O’Mara finds himself traveling through time once more
BEVERLY HILLS, Calif. - The last time Jason O’Mara traveled into the past on TV, he only went as far as the ’70s, as Sam Tyler on the short-lived cop drama “Life on Mars.’’ As patriarch Jim Shannon on the new Fox family adventure series “Terra Nova,’’ the Irish actor heads back a little further, 85 million years or so. And instead of coping with polyester suits, he’s battling prehistoric wildlife that he can’t see. (The dinosaurs are inserted later via complex CGI effects.) Recently, O’Mara chatted with TV critics about the challenges of turning back the clock and shooting in picturesque Queensland, Australia.
Q. Were you excited to get back into the time travel business?
A. Well, I called my family, saying, “Guess what? I got a new show. It’s about a cop who travels in time.’’ And they said, “I think we’ve seen that one’’ [laughs]. I was aware of the similarities when I read the script. But the differences are so overwhelming that I can’t really compare the two. Sam Tyler’s challenges were internal, more so than Jim’s, which are external. His challenges are to do with getting on with the day to day in Terra Nova and trying to get past some of this wildlife, which can be a little tricky from time to time, just trying to stay alive.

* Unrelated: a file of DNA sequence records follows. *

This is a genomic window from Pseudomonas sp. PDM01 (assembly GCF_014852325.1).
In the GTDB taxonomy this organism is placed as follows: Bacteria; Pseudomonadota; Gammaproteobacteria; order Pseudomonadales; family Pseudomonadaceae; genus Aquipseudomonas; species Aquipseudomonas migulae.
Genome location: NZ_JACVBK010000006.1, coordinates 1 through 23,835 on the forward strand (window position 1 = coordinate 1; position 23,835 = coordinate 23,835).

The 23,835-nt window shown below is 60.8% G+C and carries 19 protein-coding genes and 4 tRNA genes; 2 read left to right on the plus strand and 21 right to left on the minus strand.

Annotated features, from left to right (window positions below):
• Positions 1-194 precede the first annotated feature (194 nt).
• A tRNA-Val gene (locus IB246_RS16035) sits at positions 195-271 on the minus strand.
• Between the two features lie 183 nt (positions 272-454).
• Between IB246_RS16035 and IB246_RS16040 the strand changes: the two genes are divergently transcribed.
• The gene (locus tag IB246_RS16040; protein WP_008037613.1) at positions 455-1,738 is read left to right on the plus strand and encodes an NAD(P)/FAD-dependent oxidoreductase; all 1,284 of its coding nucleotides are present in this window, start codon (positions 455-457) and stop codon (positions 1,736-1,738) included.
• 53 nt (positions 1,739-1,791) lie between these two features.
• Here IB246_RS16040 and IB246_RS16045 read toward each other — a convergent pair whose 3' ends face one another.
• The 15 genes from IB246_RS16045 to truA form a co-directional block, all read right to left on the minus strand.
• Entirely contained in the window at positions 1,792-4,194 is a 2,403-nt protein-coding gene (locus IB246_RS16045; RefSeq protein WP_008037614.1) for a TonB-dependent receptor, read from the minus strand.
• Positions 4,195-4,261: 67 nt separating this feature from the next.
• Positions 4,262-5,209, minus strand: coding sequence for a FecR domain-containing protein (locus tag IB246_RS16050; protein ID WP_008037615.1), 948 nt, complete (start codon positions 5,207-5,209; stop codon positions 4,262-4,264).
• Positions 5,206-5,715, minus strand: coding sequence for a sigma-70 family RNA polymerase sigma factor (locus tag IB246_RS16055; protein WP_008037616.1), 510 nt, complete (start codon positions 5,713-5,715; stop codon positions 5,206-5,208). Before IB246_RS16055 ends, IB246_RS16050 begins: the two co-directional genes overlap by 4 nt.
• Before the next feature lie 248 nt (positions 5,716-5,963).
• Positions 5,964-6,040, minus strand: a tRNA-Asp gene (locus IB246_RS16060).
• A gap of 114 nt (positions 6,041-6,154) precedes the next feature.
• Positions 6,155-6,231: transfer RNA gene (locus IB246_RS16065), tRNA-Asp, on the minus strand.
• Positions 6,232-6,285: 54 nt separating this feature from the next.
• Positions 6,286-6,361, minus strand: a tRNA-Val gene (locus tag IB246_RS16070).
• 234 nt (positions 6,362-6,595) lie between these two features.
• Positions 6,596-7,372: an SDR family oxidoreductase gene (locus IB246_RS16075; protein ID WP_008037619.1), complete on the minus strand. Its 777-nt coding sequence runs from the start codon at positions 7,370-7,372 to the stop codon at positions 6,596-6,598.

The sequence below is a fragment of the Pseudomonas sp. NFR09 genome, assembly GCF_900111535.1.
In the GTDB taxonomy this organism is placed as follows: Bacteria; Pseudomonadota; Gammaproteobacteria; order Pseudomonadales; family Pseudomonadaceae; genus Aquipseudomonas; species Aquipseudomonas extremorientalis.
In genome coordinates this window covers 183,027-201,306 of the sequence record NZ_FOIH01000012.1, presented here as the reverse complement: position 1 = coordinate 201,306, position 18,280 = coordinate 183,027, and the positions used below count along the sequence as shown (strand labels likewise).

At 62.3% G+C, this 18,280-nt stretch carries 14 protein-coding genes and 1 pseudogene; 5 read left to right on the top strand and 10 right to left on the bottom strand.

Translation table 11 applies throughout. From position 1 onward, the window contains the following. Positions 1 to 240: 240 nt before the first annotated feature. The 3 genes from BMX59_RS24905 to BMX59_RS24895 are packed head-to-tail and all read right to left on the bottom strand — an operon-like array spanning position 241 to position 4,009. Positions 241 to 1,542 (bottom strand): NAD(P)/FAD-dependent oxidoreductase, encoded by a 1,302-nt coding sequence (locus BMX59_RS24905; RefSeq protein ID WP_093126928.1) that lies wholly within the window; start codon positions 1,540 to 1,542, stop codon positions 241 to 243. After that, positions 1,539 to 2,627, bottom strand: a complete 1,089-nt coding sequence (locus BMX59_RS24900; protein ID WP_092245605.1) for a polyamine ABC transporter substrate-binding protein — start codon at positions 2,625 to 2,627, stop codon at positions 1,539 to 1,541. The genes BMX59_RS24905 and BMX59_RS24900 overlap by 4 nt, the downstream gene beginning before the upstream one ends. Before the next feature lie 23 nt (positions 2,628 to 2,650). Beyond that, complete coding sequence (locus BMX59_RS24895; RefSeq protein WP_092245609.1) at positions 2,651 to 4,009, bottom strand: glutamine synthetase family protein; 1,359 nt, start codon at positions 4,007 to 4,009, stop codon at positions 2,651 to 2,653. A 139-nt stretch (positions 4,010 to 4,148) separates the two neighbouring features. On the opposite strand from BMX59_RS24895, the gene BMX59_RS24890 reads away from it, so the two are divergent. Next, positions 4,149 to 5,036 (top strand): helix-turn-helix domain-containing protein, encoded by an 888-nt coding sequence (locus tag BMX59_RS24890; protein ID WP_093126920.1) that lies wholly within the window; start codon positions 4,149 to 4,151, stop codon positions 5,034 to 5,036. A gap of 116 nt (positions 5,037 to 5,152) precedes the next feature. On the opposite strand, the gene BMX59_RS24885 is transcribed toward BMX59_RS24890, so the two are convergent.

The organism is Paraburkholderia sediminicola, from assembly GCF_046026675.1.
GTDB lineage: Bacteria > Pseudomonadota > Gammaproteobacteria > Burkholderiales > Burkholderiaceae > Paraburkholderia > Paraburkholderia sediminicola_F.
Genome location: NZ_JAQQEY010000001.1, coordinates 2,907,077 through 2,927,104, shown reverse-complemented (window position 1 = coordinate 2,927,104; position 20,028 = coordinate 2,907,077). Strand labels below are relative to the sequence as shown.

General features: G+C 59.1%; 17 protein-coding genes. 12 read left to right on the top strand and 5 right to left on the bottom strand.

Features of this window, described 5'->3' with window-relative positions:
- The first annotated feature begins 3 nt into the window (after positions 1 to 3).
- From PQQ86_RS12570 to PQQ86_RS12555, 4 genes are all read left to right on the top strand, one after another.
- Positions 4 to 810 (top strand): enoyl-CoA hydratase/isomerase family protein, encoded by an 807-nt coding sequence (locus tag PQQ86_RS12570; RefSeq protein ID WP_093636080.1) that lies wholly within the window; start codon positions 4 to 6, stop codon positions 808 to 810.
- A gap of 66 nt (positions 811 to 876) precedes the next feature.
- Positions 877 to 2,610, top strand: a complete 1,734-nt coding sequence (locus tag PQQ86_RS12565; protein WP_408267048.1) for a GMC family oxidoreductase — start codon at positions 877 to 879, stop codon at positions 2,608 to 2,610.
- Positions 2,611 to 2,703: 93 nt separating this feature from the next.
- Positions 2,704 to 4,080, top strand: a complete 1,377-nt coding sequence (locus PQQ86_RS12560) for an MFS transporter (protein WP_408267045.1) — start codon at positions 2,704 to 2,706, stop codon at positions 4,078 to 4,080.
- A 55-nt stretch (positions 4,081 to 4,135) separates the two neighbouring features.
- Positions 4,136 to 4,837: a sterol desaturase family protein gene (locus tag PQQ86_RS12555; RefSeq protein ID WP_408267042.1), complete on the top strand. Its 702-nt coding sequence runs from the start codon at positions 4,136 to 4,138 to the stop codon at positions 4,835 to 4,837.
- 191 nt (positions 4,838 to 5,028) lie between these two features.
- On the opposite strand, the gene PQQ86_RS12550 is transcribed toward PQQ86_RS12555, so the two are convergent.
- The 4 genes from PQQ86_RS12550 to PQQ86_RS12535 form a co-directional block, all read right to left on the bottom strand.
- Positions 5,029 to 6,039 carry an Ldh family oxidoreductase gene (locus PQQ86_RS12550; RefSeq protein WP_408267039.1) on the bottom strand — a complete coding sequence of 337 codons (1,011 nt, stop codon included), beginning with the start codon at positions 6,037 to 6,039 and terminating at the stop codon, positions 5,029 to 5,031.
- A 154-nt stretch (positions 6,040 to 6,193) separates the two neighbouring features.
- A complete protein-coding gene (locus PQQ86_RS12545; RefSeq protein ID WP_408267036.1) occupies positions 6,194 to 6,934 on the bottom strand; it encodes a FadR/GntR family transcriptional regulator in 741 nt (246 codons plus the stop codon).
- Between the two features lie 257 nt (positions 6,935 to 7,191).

Q. How much training have you had with green screens and how hard was it?
A. I took Green Screen 101, which was the class right after lunch on a Thursday. And that’s seen me through [laughs]. No, honestly, there is no training for it. And I think experience is probably the best thing. Luckily for us, I get a second take, which is always useful when I blow the first one. And we have Stephen Lang, who has become this kind of maestro of how to react to things that aren’t there. He did it for three years on “Avatar.’’
Q. Are there days where you just enjoy the beauty of where you are working?
A. Yes. I mean, it’s beautiful. I think also because we do all feel so far from home, we’ve had to create sort of a sense of adventure, that we are here to do something very special and something perhaps that hasn’t been done before. And so we already feel like we are sort of displaced pioneer families just showing up. So that makes our jobs a little easier as actors.
Interview was edited and condensed. Sarah Rodman can be reached at email@example.com.